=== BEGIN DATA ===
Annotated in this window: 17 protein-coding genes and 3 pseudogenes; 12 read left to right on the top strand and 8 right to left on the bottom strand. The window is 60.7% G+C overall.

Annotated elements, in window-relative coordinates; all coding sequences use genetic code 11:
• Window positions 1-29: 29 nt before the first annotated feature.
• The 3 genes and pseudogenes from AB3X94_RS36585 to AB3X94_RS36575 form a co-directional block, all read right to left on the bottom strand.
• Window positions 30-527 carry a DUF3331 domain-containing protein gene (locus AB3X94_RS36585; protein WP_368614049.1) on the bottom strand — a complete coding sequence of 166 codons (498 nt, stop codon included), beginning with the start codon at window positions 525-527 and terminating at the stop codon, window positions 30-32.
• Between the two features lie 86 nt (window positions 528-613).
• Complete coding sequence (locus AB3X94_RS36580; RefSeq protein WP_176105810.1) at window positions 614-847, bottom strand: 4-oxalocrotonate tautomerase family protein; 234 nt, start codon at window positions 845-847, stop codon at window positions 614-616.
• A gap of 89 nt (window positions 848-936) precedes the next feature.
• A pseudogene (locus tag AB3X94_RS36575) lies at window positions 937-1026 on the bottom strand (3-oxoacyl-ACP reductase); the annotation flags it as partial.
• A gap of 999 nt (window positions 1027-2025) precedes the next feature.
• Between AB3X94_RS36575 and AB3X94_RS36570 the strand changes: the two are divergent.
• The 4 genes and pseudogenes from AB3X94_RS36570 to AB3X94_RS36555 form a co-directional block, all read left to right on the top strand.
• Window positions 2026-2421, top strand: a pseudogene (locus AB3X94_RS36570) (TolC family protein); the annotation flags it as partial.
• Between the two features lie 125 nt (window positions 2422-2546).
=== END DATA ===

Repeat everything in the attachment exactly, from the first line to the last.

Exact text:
Annotated in this window: 17 protein-coding genes and 3 pseudogenes; 12 read left to right on the top strand and 8 right to left on the bottom strand. The window is 60.7% G+C overall.

Annotated elements, in window-relative coordinates; all coding sequences use genetic code 11:
• Window positions 1-29: 29 nt before the first annotated feature.
• The 3 genes and pseudogenes from AB3X94_RS36585 to AB3X94_RS36575 form a co-directional block, all read right to left on the bottom strand.
• Window positions 30-527 carry a DUF3331 domain-containing protein gene (locus AB3X94_RS36585; protein WP_368614049.1) on the bottom strand — a complete coding sequence of 166 codons (498 nt, stop codon included), beginning with the start codon at window positions 525-527 and terminating at the stop codon, window positions 30-32.
• Between the two features lie 86 nt (window positions 528-613).
• Complete coding sequence (locus AB3X94_RS36580; RefSeq protein WP_176105810.1) at window positions 614-847, bottom strand: 4-oxalocrotonate tautomerase family protein; 234 nt, start codon at window positions 845-847, stop codon at window positions 614-616.
• A gap of 89 nt (window positions 848-936) precedes the next feature.
• A pseudogene (locus tag AB3X94_RS36575) lies at window positions 937-1026 on the bottom strand (3-oxoacyl-ACP reductase); the annotation flags it as partial.
• A gap of 999 nt (window positions 1027-2025) precedes the next feature.
• Between AB3X94_RS36575 and AB3X94_RS36570 the strand changes: the two are divergent.
• The 4 genes and pseudogenes from AB3X94_RS36570 to AB3X94_RS36555 form a co-directional block, all read left to right on the top strand.
• Window positions 2026-2421, top strand: a pseudogene (locus AB3X94_RS36570) (TolC family protein); the annotation flags it as partial.
• Between the two features lie 125 nt (window positions 2422-2546).